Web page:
ANOTHER REASON TO GET YOUR KIDS INTO TENNIS?: When kids are out playing tennis, they have less time to veg out out in front of the television. And recent studies have shown a correlation between exposure to TV and movie carnage and the likelihood of committing violent acts. So can we say, “More tennis, less violence?”
MOTIVATION TAKES MANY FORMS: After her first-round cliffhanger victory, IT asked Sloane Stephens for the best piece of advice she’s gotten on court during a match. “Um, I’m not sure,” she said. “But today someone yelled to me, ‘If you don’t get it together, this lady is going to take your second-round prize money.’ I was like, ‘Oh, my god.’ I think that was a pretty good one today.”
MAYBE THE GUY JUST BELIEVES IT’S CRITICAL TO KNOW THY ENEMY: Blogger Ben Rothenberg noted, “Since the draw came out, [Rafael] Nadal has oddly practiced with both [Ryan] Harrison and [Fernando] Verdasco, both of whom are set to be first-week opponents.”
NEVER SAY NEVER: Less than two weeks after her surprise retirement announcement, Marion Bartoli admitted, “It’s pretty hard to say I would never come back.”
LONG QUEUE: In the wake of the Boston Marathon bombing, security check lines at the US Open on opening day were nearly a quarter-mile long.
DJOKOVIC’S MIDLIFE MUDDLE?: The Tennis Channel asked, “Can it be said that the world No. 1 is treading water?”
GENDER DIPLOMACY 101: The WTA’s Sofia Arvidsson suggested, “A foolish man tells a woman to stop talking, but a wise man tells her that her mouth is extremely beautiful when her lips are closed.”
IS RAFA THE MOST HUMBLE SPORTSMAN ON THIS PLANET?: Reflecting on his impressive back-to-back hard court wins in Montreal and Cincinnati, Rafael Nadal said, “I won, and at the same time I can lose. [It was] a very tough match against Novak in Montreal, anyone [could] win the match. Then I have a very tough one against Roger in Cincinnati … It was lucky that I won both … Here [the US Open] is a different event. I’m going to keep trying my best.”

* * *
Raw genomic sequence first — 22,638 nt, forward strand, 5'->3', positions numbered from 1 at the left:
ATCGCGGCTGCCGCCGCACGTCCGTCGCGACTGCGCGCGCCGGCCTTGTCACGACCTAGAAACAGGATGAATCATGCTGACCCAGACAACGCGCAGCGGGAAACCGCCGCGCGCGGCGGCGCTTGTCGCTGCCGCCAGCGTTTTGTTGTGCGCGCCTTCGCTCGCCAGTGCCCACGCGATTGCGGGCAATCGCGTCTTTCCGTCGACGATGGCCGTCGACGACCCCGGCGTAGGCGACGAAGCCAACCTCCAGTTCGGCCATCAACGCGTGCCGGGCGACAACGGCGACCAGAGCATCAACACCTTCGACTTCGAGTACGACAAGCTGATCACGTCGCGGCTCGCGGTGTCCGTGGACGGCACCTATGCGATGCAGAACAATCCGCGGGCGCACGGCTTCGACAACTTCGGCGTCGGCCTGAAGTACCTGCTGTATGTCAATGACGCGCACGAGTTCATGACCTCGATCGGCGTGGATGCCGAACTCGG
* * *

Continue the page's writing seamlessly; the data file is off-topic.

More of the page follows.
GO FIGURE: It’s very likely that the surging Rafa—who is already No. 2, with no points to defend for the rest of the year—will end the year at No. 1, despite earning almost no ranking points in three critical tournaments: the Aussie Open, Wimbledon, and Miami.
WHAT A DIFFERENCE A YEAR MAKES: Tournament fave Rafa noted, “Last year I watched this event [the US Open] on the TV. This year I have the chance to be here … All of that is fantastic for me … Nobody in my family, nobody on my team, nobody who is close to me seven months ago thought about [a] comeback like this … [This is] probably one of the more emotional seasons in my career without any doubt.”
RAFA AND THE KEY TO HAPPINESS: After saying that he’s “happy” about the way he’s playing, Rafa elaborated on the relationship between his game and his life. “I always had the theory that [the] most important thing is to be happy, enjoy what you are doing, and be fresh mentally … Everything very normal. Nothing strange in my life. I practice. I practice physical performance, practice tennis. I go fishing. I play golf. I go party when I have the chance to go party. That’s all. Really normal guy, normal life. For me, that produces the real feeling. Doing these kind of things, I feel ready [to compete]. That [doesn’t] mean that’s the correct thing for everybody. It’s [the] correct thing for me.”
LIVING THE TENNIS LIFE: Discussing her commitment to the sport, Venus Williams told ESPN, “I have no kids, I have no husband, I have no responsibilities, so I’ll be playing tennis.”
THE PLAYER THAT MISTOOK HER FAME FOR A HAT: Asked about the specific pressures of fame in China, Na Li came up with a metaphor. “When people say that I represent the nation, that is too big a hat for me to wear,” she said. “In the past, I used to be really bothered by [bad stories]. Now I just think that perhaps [the Chinese media] think that I’m not famous enough, so they want to help me out.”
GOOD QUESTION, GOOD ANSWER: While previewing the US Open, Bud Collins posed the question, “What does tennis have to do with New York?” He responded, “Well, everything.”
CHRISSIE GETS CRUNK: During Sloane Stephens’ first-round match, Chris Evert began talking about the MTV Video Music Awards the night before, saying, “I was looking for [rapper-producer] Pitbull, but he never showed up.” A nonplussed Pam Shriver replied, “There’s no pit bulls in my living room.”
WHO’S ZOOMIN’ WHO?: When Jon Wertheim asked Sloane Stephens if she was going to head Lenny Kravitz‘s way (a reference to the opening-night performer’s hit “Are You Gonna Go My Way?), Sloane quipped, “No, he’s following me.”